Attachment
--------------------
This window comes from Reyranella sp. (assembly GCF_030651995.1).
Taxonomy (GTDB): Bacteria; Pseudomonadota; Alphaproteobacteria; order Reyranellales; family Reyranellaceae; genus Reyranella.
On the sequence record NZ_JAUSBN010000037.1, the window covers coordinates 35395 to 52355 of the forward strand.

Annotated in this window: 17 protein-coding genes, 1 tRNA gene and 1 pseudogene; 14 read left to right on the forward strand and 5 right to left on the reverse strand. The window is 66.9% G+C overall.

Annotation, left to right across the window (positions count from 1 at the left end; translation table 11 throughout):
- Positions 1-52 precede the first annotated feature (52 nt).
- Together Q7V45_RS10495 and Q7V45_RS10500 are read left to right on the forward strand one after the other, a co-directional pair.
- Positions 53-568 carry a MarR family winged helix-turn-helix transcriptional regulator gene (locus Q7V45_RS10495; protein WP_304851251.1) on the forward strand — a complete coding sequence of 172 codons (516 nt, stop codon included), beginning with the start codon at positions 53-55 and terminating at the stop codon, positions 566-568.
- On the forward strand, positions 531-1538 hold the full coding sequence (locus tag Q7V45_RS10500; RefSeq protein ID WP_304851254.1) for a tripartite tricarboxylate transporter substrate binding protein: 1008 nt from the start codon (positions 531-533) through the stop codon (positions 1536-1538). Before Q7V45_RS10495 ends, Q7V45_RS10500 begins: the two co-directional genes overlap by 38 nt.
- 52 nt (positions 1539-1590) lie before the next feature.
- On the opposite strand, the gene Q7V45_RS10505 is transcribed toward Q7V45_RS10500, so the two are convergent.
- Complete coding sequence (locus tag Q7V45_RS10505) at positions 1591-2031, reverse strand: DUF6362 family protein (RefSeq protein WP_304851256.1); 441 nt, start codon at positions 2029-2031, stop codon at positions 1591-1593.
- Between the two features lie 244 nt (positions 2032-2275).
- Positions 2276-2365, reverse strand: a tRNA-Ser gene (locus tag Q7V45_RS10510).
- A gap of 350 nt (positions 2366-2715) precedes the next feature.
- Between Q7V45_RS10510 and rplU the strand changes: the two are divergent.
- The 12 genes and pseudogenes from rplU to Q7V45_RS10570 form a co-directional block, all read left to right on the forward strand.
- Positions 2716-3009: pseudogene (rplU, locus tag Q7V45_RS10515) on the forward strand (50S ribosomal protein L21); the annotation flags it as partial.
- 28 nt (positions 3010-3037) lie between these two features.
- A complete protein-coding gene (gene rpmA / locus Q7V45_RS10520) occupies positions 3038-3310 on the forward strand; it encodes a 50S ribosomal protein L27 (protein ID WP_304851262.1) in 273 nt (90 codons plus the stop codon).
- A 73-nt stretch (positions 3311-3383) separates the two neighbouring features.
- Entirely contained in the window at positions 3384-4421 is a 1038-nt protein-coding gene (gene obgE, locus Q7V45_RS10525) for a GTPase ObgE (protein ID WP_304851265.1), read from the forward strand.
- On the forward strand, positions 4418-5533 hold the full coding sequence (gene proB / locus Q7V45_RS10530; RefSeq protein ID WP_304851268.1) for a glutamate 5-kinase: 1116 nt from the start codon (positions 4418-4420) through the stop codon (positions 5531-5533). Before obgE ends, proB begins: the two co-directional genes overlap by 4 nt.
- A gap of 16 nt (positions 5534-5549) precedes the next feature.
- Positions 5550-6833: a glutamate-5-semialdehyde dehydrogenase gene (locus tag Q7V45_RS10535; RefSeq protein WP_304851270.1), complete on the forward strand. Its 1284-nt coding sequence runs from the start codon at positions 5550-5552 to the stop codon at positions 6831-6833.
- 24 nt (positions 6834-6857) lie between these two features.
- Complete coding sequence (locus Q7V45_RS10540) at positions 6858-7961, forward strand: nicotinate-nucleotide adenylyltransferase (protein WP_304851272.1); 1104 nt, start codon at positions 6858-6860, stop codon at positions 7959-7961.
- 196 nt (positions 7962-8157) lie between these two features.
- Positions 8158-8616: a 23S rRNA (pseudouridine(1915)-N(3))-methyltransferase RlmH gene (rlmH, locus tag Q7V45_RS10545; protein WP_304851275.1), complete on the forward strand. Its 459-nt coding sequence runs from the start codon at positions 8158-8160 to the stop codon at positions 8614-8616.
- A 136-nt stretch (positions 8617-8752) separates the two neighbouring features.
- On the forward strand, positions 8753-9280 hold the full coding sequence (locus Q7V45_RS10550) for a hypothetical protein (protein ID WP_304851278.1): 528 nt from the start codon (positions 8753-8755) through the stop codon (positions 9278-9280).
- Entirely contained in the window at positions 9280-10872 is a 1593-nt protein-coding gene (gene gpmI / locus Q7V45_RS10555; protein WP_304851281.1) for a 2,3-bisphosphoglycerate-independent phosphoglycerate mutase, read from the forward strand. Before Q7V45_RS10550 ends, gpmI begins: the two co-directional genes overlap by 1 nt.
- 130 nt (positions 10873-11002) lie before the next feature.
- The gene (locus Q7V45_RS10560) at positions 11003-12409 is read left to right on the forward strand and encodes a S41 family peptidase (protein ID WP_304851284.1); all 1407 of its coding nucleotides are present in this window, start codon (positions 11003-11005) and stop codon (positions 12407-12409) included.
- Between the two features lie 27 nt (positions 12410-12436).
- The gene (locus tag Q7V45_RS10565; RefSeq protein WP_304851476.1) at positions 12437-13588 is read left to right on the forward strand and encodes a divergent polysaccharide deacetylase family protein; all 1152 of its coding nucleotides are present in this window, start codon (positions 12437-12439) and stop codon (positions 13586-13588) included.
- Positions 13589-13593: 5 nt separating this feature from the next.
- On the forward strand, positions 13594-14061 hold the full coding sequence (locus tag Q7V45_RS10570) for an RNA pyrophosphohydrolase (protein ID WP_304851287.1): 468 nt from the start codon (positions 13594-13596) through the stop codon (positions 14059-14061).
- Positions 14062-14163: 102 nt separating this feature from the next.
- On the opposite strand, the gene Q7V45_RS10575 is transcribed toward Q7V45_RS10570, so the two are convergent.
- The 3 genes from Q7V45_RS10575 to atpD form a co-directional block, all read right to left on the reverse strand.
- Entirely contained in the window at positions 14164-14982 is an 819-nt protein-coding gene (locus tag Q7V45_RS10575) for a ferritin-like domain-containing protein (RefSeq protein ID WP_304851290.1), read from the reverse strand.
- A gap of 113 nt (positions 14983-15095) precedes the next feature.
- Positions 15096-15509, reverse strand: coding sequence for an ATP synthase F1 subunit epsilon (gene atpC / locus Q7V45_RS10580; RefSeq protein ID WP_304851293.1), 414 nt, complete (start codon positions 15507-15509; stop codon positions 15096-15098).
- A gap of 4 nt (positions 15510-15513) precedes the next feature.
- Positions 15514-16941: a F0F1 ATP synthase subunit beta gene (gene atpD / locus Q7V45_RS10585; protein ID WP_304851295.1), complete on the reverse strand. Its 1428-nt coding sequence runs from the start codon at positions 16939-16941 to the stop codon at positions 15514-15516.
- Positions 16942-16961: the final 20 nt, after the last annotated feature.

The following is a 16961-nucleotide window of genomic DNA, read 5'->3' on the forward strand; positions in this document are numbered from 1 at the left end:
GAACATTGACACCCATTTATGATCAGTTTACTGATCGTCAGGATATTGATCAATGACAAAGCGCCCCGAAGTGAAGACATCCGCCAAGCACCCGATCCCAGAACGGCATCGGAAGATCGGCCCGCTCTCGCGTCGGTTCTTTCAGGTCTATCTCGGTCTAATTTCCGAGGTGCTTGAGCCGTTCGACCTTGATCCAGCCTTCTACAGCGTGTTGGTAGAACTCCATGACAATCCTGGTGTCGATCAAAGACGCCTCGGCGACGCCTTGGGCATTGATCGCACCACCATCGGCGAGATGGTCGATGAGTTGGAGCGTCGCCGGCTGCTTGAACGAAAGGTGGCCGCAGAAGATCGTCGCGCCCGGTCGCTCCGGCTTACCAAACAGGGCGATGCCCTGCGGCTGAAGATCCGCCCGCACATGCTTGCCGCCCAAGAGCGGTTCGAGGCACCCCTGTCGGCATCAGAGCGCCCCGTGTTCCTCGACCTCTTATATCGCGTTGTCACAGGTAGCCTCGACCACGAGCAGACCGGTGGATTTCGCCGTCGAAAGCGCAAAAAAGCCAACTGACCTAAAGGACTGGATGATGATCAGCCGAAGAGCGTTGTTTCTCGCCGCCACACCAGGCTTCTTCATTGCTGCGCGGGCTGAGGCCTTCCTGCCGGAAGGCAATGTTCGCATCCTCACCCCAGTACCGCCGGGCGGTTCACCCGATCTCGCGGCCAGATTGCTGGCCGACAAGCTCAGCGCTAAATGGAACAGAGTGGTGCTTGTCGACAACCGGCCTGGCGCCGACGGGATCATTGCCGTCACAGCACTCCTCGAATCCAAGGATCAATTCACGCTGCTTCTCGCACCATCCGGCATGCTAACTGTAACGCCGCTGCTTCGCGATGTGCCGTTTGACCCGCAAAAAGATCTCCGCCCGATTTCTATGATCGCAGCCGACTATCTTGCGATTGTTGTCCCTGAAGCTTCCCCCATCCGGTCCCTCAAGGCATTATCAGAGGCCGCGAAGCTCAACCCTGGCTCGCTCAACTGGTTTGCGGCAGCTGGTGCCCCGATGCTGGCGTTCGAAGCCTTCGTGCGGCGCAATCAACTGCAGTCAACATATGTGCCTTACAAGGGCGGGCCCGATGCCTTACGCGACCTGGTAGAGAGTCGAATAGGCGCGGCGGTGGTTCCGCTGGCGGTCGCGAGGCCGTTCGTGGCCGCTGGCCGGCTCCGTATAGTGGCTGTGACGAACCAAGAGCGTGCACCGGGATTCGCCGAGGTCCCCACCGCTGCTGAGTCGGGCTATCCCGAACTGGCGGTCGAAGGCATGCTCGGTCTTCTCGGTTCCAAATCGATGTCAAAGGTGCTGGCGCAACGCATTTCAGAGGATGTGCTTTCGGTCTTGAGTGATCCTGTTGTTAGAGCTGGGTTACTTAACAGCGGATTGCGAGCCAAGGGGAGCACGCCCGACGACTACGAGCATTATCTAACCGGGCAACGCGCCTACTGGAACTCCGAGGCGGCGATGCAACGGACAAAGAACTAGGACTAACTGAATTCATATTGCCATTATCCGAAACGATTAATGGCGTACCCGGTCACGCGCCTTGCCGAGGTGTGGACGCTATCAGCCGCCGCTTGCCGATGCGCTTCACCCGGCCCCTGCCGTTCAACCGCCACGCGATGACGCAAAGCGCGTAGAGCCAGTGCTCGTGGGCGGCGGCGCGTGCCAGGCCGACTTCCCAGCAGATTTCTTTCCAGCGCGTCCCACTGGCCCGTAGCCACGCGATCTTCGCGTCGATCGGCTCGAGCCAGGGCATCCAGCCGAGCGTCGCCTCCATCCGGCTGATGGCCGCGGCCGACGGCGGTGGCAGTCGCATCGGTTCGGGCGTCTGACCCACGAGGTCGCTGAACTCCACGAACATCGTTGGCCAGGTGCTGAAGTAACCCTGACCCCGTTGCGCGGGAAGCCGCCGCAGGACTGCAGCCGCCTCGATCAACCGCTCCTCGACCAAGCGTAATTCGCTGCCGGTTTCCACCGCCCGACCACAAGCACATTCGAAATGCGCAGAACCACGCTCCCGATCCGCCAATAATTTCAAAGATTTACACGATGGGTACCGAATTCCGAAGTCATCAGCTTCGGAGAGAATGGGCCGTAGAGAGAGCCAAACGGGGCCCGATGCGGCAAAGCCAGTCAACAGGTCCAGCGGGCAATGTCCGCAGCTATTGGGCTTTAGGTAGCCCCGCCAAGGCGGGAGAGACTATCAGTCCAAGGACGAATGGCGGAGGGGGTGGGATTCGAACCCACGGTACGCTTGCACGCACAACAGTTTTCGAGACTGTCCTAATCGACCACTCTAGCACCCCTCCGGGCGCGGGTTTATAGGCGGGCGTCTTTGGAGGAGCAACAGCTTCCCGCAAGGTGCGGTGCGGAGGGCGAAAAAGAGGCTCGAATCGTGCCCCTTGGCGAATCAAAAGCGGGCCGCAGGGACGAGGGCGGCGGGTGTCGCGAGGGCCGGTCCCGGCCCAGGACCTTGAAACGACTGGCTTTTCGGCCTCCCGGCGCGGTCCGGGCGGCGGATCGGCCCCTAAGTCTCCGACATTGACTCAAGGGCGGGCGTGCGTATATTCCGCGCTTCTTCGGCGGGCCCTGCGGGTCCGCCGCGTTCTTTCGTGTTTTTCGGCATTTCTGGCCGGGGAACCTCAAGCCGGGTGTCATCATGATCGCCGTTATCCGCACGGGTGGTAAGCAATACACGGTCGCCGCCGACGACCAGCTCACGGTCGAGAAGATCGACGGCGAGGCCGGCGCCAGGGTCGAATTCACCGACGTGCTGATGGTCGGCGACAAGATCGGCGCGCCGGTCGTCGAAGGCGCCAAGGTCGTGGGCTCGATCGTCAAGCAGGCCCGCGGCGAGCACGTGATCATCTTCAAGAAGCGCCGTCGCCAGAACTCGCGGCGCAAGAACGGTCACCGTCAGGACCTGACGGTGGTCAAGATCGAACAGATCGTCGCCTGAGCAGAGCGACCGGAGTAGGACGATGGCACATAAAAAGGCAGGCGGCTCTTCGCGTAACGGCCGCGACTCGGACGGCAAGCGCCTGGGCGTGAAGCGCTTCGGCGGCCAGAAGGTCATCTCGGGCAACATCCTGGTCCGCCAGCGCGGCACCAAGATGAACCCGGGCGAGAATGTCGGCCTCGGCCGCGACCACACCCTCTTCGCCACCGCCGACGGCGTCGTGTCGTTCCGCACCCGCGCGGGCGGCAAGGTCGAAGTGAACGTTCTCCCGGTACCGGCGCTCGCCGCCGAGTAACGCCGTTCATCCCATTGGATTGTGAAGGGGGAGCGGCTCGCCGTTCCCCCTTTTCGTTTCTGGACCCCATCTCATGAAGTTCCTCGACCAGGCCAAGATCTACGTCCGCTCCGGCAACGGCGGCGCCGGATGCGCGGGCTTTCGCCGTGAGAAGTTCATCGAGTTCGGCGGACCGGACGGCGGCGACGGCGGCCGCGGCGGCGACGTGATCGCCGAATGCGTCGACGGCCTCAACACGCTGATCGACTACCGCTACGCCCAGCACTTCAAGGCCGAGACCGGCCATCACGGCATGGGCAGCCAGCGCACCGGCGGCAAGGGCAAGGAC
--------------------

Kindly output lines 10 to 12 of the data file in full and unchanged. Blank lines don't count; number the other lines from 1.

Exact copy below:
- 52 nt (positions 1539-1590) lie before the next feature.
- On the opposite strand, the gene Q7V45_RS10505 is transcribed toward Q7V45_RS10500, so the two are convergent.
- Complete coding sequence (locus tag Q7V45_RS10505) at positions 1591-2031, reverse strand: DUF6362 family protein (RefSeq protein WP_304851256.1); 441 nt, start codon at positions 2029-2031, stop codon at positions 1591-1593.